Realize your website is your online shop window

Putting in all that effort might seem like a hassle, as you are already putting so much time in local networking, redecorating your shop’s windows and more. You have to keep in mind that for someone that finds your shop online first, it matters what that shop looks like. Your website is the online replacement for window shopping. If your actual shop is decorated for the season, I would also suggest taking a closer look at how you can translate that to your website.

Make sure people feel welcome, and are enticed to buy your products or services online. Or at least feel the urge to come by your local business to see what you can do for them.

Read more: ‘What is Local SEO?’ »

Optimize product images for your online shop

Product images can make or break your online shop’s success. You can hire the best designer in the world to create a killer design, but when images are bad, sales will be bad. It’s the first thing a customer will look at.

Even studies show that people that shop online value product images. The most important features of a product page when shopping online are:

  1. Quality of the product images
  2. View products in all available colors
  3. Alternate views of the selected item
  4. Ability to zoom into the details of the product
  5. Product guides

(Source: E-tailing Group via Pixelz.com)

That’s four out of five features that involve product images! In this post, we’ll go over a number of things you need to consider when adding product images to your online shop.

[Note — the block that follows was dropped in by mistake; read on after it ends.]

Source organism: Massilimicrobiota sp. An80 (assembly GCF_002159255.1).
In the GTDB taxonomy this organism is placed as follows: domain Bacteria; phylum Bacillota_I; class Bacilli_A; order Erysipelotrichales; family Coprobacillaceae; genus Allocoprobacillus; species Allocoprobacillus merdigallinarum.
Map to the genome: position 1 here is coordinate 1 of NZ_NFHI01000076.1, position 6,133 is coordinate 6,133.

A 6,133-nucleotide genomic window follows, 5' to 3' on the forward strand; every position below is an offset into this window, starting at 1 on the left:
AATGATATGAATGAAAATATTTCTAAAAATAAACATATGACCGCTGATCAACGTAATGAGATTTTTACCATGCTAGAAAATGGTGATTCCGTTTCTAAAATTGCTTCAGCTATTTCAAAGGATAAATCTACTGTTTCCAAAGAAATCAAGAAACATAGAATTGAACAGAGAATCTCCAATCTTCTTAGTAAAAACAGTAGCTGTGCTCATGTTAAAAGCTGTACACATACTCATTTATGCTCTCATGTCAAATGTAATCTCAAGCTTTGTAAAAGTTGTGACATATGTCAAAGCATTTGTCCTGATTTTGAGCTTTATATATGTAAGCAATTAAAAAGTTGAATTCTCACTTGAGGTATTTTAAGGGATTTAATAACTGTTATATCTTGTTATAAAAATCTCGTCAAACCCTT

For good SEO, you need a good user experience. Learn about UX & Conversion!

UX & Conversion from a holistic SEO perspective

Product images set a mood

While I was (re)writing the article on the internal search for your online shop, I once again realized how big a role product images play in an online store. I was reviewing a site of a friend of mine and found that the images on his homepage just didn’t do justice to the products he sells. The images of his featured products simply didn’t ‘pop’. To demonstrate this, I replaced them with bright colored pictures and the website told a whole other story.

One of the things we tell our customers is to use photos of people using the product. Or the product in use. It doesn’t matter if you sell coffee machines or dresses. If you add people, your product will look friendlier and people will see themselves using your products.

Product image with the product in use - ikea bed frame